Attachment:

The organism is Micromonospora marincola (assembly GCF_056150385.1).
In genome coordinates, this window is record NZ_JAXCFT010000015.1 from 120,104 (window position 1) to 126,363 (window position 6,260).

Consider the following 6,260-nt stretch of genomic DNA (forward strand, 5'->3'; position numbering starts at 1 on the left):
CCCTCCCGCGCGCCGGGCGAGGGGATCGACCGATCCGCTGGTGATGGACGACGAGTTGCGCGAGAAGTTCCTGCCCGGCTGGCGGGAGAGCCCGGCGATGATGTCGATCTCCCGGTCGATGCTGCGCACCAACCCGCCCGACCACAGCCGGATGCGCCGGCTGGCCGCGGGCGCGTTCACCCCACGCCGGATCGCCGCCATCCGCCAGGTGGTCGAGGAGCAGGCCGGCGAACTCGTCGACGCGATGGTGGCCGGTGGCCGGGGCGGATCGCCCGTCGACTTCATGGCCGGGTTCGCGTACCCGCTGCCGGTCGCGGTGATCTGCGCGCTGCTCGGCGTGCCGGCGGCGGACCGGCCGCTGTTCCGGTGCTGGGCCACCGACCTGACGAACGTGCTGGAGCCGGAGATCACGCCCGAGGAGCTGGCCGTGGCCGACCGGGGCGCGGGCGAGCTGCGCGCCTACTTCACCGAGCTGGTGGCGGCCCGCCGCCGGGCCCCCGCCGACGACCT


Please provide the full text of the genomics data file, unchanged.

The organism is Micromonospora marincola (assembly GCF_056150385.1).
In genome coordinates, this window is record NZ_JAXCFT010000015.1 from 120,104 (window position 1) to 126,363 (window position 6,260).

Consider the following 6,260-nt stretch of genomic DNA (forward strand, 5'->3'; position numbering starts at 1 on the left):
CCCTCCCGCGCGCCGGGCGAGGGGATCGACCGATCCGCTGGTGATGGACGACGAGTTGCGCGAGAAGTTCCTGCCCGGCTGGCGGGAGAGCCCGGCGATGATGTCGATCTCCCGGTCGATGCTGCGCACCAACCCGCCCGACCACAGCCGGATGCGCCGGCTGGCCGCGGGCGCGTTCACCCCACGCCGGATCGCCGCCATCCGCCAGGTGGTCGAGGAGCAGGCCGGCGAACTCGTCGACGCGATGGTGGCCGGTGGCCGGGGCGGATCGCCCGTCGACTTCATGGCCGGGTTCGCGTACCCGCTGCCGGTCGCGGTGATCTGCGCGCTGCTCGGCGTGCCGGCGGCGGACCGGCCGCTGTTCCGGTGCTGGGCCACCGACCTGACGAACGTGCTGGAGCCGGAGATCACGCCCGAGGAGCTGGCCGTGGCCGACCGGGGCGCGGGCGAGCTGCGCGCCTACTTCACCGAGCTGGTGGCGGCCCGCCGCCGGGCCCCCGCCGACGACCT